In an over-scheduled day of breakfasts, lunches, meetings and phone calls, how can you stay present?
For leaders, staying in the moment is not a choice, it’s a necessity. Important decisions and topics require focus and attention. You owe it to your people to be fully present and make the best use of the time you have with them.
When you’re not present, it’s obvious and discouraging. People can lose motivation.
Being mindfully present requires planning and discipline. Rasmus Hougaard and Jacqueline Carter, co-authors of “The Mind of a Leader” have these tips for building your mindfulness muscles:
Plan for presence. Set regular touchpoints and one-on-ones with your people. Walk the shop floor, halls, or breakroom and be genuinely interested in people. Show support by showing up.
Do less to be more. Sometimes someone just wants to be heard on an issue or a problem. Don’t rush to solve, just give them the space to open up and process. Not only does the problem often fix itself, but it creates more connection and engagement.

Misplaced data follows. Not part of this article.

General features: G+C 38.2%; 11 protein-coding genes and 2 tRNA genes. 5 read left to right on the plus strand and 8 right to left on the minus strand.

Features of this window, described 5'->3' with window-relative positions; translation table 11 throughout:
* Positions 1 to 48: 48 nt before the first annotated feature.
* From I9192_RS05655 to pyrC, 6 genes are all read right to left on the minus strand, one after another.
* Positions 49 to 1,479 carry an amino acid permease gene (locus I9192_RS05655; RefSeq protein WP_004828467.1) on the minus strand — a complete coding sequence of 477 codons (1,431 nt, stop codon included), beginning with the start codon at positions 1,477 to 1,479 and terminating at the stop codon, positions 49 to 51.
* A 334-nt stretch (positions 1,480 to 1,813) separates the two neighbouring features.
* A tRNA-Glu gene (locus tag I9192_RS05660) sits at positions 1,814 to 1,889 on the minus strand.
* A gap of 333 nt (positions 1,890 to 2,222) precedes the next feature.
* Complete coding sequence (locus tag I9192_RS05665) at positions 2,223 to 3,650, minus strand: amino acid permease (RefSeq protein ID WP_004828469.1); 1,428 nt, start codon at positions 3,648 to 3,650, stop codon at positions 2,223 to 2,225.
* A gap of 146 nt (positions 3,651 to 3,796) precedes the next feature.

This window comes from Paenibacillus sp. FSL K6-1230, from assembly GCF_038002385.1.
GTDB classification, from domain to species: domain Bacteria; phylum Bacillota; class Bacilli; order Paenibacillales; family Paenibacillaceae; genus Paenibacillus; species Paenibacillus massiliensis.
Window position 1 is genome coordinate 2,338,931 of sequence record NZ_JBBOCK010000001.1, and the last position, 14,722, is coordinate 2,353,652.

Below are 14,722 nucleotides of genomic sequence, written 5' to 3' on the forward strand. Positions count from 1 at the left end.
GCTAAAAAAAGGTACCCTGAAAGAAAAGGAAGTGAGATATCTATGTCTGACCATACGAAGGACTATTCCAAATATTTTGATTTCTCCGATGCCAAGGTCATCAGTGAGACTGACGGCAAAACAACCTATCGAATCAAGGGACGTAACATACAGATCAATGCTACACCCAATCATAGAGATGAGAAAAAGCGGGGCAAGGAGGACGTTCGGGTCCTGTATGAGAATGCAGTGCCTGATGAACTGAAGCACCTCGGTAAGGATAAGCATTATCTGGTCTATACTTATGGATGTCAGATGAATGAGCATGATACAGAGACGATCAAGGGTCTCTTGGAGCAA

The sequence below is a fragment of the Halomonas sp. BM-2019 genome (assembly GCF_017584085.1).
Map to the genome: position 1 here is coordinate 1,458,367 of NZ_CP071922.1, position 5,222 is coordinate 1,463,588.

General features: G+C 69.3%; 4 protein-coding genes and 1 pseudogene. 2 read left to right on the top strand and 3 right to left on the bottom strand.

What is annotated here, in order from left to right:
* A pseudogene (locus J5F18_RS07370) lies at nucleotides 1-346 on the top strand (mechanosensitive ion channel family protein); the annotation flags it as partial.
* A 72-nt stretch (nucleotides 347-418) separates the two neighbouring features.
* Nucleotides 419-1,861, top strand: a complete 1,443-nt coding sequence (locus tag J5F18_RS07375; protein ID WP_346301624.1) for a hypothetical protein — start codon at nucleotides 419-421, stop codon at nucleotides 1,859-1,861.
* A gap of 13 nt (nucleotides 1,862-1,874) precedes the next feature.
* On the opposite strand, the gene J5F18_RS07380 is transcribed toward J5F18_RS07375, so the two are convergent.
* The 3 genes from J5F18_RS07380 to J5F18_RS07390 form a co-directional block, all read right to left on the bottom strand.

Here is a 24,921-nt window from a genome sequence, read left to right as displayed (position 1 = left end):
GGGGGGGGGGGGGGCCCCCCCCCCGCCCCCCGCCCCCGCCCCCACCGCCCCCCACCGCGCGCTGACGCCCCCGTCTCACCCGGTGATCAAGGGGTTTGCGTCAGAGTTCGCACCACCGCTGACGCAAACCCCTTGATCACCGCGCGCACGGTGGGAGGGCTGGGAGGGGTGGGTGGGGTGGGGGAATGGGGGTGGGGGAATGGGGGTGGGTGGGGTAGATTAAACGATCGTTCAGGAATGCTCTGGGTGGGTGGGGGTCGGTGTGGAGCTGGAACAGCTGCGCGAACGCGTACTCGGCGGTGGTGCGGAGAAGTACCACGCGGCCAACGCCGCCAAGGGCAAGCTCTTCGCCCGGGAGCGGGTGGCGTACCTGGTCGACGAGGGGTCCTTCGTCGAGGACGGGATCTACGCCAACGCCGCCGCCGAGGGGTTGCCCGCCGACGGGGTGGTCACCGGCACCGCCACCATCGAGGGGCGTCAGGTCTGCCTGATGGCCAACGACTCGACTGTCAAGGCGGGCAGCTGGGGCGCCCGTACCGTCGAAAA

Get grounded in your body. Take a few minutes with breathing and eyes closed to connect your mind and body with your present environment. It calms, recharges and heightens awareness. It also promotes a more balanced, uplifted and open posture.
When we’re properly present, it can make all the difference in how we think, behave and communicate. We process more productively. We exhibit qualities like focus, inclusion and empathy.
If you want to be a better leader, be present.
Have a great week.
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